Democrats are crowing over the Congressional Budget Office projection that the House-passed health care bill would leave 23 million fewer Americans with insurance as of 2027 than if ObamaCare stayed intact — while ignoring the fact that ObamaCare can’t remain intact.
That is, the CBO guesstimates are comparing the GOP bill to a fantasy.
We’ve written before of how insurers are fleeing the ObamaCare exchanges because they’re losing too much money. If the law goes unchanged, the nation will soon start seeing “insurance deserts” where no one’s offering exchange coverage. The CBO doesn’t account for that.
When the nation’s largest insurer announced its departure from a few Obamacare state exchanges last year, the law’s defenders pooh-poohed the development as a blip on the radar. Then the health insurance giant pulled out of almost all markets, forcing apologists to insist that all was well because UnitedHealth’s overall Obamacare marketshare was relatively small. Next, the company said it was closing up shop within Covered California, the massive exchange in America’s largest state. And now we get word that another enormous insurer is edging away from participation in the law — withdrawing not just from Minnesota’s Obamacare exchange, but from the state’s entire individual-based market.
Even as Republicans have tried to do away with Obamacare, attempting more than 60 times to repeal or undermine it, they have never agreed on how to replace it.
They will soon, at least according to House Speaker Paul Ryan of Wisconsin and his Republican colleagues.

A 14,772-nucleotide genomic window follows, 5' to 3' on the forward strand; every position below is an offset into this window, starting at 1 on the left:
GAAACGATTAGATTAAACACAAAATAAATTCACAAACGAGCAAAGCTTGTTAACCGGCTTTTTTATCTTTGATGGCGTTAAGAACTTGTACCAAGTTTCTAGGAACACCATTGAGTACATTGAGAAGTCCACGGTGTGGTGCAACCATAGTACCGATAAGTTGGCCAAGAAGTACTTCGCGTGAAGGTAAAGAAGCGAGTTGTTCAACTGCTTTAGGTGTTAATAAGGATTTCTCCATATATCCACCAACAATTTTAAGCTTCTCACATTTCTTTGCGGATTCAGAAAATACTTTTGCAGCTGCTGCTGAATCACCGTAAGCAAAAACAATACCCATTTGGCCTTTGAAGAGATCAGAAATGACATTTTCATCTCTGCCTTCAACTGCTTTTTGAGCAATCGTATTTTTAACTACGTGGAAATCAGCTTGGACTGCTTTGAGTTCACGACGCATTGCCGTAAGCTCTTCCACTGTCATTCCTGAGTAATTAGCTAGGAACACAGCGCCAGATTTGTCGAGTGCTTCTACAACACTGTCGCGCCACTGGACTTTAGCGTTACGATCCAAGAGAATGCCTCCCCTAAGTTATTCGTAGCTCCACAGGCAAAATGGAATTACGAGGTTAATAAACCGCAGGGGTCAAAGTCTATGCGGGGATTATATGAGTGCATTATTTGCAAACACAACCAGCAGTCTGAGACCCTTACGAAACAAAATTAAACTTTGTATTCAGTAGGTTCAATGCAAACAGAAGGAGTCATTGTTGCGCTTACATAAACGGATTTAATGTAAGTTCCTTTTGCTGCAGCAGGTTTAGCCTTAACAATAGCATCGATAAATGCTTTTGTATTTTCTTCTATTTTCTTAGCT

Speaker Ryan, the House’s highest-ranking Republican, unveiled an agenda Wednesday to replace parts of the Affordable Care Act, while retaining its most popular features.
Millions of poor Americans have signed up for no-cost health insurance that they could have gotten even without the passage of Obamacare.
These Americans already were eligible for Medicaid, a government-funded program that provides medical coverage at little or no cost, but they didn’t sign up for it because they didn’t have to or because they didn’t realize they could.
In recent years, however, the publicity of Obamacare has driven them to sign up in droves, so much so that economists and health policy wonks have dubbed the phenomenon the “woodwork effect,” or the “welcome mat” population. This group turned out to be larger than anyone anticipated.
Ramesh Ponnuru is a a senior Editor at National Review and also a Bloomberg View columnist. His 6/3 account in Bloomberg View (online) profiles Tom Price, R-Ga., chairman of the congressional House Budget Committee, and his plan to grant tax credits to those consumers seeking to purchase health insurance coverage. According to Ponnuru, “The credits would be based on age but not on income. Everyone between 35 and 50 would get $2,100 per year.”